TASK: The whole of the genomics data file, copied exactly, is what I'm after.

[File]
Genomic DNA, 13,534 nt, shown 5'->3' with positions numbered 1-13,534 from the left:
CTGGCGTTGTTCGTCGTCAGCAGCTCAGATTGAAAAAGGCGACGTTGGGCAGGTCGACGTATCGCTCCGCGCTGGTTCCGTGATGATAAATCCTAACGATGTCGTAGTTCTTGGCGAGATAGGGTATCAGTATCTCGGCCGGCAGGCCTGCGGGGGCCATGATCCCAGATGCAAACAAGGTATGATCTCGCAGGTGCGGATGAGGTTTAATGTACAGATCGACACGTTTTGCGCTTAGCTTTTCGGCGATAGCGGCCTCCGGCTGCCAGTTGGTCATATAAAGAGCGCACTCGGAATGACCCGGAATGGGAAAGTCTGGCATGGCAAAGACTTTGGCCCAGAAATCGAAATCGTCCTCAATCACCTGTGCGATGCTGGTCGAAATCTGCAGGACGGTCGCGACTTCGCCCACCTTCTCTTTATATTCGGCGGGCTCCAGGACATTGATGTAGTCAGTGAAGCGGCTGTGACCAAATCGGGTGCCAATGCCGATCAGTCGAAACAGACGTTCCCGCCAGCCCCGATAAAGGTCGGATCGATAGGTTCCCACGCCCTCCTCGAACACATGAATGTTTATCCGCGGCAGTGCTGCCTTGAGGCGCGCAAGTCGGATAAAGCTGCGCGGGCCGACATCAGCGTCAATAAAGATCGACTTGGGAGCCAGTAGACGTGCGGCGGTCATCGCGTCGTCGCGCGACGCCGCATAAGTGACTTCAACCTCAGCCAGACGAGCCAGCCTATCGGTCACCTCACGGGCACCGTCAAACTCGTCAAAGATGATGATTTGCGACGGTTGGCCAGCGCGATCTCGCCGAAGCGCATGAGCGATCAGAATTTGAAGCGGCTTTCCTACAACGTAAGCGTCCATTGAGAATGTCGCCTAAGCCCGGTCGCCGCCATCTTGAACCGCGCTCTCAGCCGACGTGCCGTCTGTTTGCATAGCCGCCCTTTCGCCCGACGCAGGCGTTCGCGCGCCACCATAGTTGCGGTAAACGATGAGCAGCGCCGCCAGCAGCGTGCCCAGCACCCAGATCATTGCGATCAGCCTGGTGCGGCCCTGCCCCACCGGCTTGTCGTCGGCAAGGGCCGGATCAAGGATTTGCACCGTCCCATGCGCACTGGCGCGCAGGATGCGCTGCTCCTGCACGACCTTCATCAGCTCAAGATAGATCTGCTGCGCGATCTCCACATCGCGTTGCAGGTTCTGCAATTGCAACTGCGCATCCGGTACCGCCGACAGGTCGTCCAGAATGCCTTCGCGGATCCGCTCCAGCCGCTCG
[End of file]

Genomic DNA, 13,534 nt, shown 5'->3' with positions numbered 1-13,534 from the left:
CTGGCGTTGTTCGTCGTCAGCAGCTCAGATTGAAAAAGGCGACGTTGGGCAGGTCGACGTATCGCTCCGCGCTGGTTCCGTGATGATAAATCCTAACGATGTCGTAGTTCTTGGCGAGATAGGGTATCAGTATCTCGGCCGGCAGGCCTGCGGGGGCCATGATCCCAGATGCAAACAAGGTATGATCTCGCAGGTGCGGATGAGGTTTAATGTACAGATCGACACGTTTTGCGCTTAGCTTTTCGGCGATAGCGGCCTCCGGCTGCCAGTTGGTCATATAAAGAGCGCACTCGGAATGACCCGGAATGGGAAAGTCTGGCATGGCAAAGACTTTGGCCCAGAAATCGAAATCGTCCTCAATCACCTGTGCGATGCTGGTCGAAATCTGCAGGACGGTCGCGACTTCGCCCACCTTCTCTTTATATTCGGCGGGCTCCAGGACATTGATGTAGTCAGTGAAGCGGCTGTGACCAAATCGGGTGCCAATGCCGATCAGTCGAAACAGACGTTCCCGCCAGCCCCGATAAAGGTCGGATCGATAGGTTCCCACGCCCTCCTCGAACACATGAATGTTTATCCGCGGCAGTGCTGCCTTGAGGCGCGCAAGTCGGATAAAGCTGCGCGGGCCGACATCAGCGTCAATAAAGATCGACTTGGGAGCCAGTAGACGTGCGGCGGTCATCGCGTCGTCGCGCGACGCCGCATAAGTGACTTCAACCTCAGCCAGACGAGCCAGCCTATCGGTCACCTCACGGGCACCGTCAAACTCGTCAAAGATGATGATTTGCGACGGTTGGCCAGCGCGATCTCGCCGAAGCGCATGAGCGATCAGAATTTGAAGCGGCTTTCCTACAACGTAAGCGTCCATTGAGAATGTCGCCTAAGCCCGGTCGCCGCCATCTTGAACCGCGCTCTCAGCCGACGTGCCGTCTGTTTGCATAGCCGCCCTTTCGCCCGACGCAGGCGTTCGCGCGCCACCATAGTTGCGGTAAACGATGAGCAGCGCCGCCAGCAGCGTGCCCAGCACCCAGATCATTGCGATCAGCCTGGTGCGGCCCTGCCCCACCGGCTTGTCGTCGGCAAGGGCCGGATCAAGGATTTGCACCGTCCCATGCGCACTGGCGCGCAGGATGCGCTGCTCCTGCACGACCTTCATCAGCTCAAGATAGATCTGCTGCGCGATCTCCACATCGCGTTGCAGGTTCTGCAATTGCAACTGCGCATCCGGTACCGCCGACAGGTCGTCCAGAATGCCTTCGCGGATCCGCTCCAGCCGCTCG